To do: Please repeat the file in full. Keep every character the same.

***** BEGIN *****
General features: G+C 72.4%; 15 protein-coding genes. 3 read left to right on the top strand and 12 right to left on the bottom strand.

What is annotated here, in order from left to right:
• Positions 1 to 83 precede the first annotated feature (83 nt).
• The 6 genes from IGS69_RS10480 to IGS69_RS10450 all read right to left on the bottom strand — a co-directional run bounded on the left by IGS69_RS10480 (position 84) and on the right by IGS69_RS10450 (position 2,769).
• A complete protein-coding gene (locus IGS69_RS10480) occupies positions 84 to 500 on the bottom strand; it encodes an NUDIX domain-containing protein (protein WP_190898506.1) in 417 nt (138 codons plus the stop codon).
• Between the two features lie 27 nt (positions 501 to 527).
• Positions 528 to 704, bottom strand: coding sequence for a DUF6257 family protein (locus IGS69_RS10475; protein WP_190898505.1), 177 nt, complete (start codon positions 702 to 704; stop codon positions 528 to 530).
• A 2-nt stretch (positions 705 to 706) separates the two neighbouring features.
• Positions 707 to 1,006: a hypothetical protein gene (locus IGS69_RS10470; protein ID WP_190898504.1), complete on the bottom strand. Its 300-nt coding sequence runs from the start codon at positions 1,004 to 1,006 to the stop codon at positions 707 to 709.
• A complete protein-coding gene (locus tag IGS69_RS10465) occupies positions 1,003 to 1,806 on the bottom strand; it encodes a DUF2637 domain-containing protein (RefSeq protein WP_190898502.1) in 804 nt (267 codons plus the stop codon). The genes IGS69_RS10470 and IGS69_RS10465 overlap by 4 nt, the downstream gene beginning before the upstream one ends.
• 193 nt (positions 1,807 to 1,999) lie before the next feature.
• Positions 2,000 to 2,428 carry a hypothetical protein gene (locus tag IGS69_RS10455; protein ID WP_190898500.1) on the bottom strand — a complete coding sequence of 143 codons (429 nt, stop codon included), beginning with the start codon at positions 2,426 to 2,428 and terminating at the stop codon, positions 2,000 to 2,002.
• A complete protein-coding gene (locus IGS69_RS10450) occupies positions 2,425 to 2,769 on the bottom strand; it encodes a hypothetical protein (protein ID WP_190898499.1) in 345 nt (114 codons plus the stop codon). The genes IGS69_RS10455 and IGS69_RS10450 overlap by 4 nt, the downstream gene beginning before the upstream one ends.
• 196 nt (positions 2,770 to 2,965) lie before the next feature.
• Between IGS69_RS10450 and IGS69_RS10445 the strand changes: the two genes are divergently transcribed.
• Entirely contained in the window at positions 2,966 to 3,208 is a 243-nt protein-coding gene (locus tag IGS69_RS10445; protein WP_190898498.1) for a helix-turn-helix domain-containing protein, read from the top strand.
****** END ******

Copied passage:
General features: G+C 72.4%; 15 protein-coding genes. 3 read left to right on the top strand and 12 right to left on the bottom strand.

What is annotated here, in order from left to right:
• Positions 1 to 83 precede the first annotated feature (83 nt).
• The 6 genes from IGS69_RS10480 to IGS69_RS10450 all read right to left on the bottom strand — a co-directional run bounded on the left by IGS69_RS10480 (position 84) and on the right by IGS69_RS10450 (position 2,769).
• A complete protein-coding gene (locus IGS69_RS10480) occupies positions 84 to 500 on the bottom strand; it encodes an NUDIX domain-containing protein (protein WP_190898506.1) in 417 nt (138 codons plus the stop codon).
• Between the two features lie 27 nt (positions 501 to 527).
• Positions 528 to 704, bottom strand: coding sequence for a DUF6257 family protein (locus IGS69_RS10475; protein WP_190898505.1), 177 nt, complete (start codon positions 702 to 704; stop codon positions 528 to 530).
• A 2-nt stretch (positions 705 to 706) separates the two neighbouring features.
• Positions 707 to 1,006: a hypothetical protein gene (locus IGS69_RS10470; protein ID WP_190898504.1), complete on the bottom strand. Its 300-nt coding sequence runs from the start codon at positions 1,004 to 1,006 to the stop codon at positions 707 to 709.
• A complete protein-coding gene (locus tag IGS69_RS10465) occupies positions 1,003 to 1,806 on the bottom strand; it encodes a DUF2637 domain-containing protein (RefSeq protein WP_190898502.1) in 804 nt (267 codons plus the stop codon). The genes IGS69_RS10470 and IGS69_RS10465 overlap by 4 nt, the downstream gene beginning before the upstream one ends.
• 193 nt (positions 1,807 to 1,999) lie before the next feature.
• Positions 2,000 to 2,428 carry a hypothetical protein gene (locus tag IGS69_RS10455; protein ID WP_190898500.1) on the bottom strand — a complete coding sequence of 143 codons (429 nt, stop codon included), beginning with the start codon at positions 2,426 to 2,428 and terminating at the stop codon, positions 2,000 to 2,002.
• A complete protein-coding gene (locus IGS69_RS10450) occupies positions 2,425 to 2,769 on the bottom strand; it encodes a hypothetical protein (protein ID WP_190898499.1) in 345 nt (114 codons plus the stop codon). The genes IGS69_RS10455 and IGS69_RS10450 overlap by 4 nt, the downstream gene beginning before the upstream one ends.
• 196 nt (positions 2,770 to 2,965) lie before the next feature.
• Between IGS69_RS10450 and IGS69_RS10445 the strand changes: the two genes are divergently transcribed.
• Entirely contained in the window at positions 2,966 to 3,208 is a 243-nt protein-coding gene (locus tag IGS69_RS10445; protein WP_190898498.1) for a helix-turn-helix domain-containing protein, read from the top strand.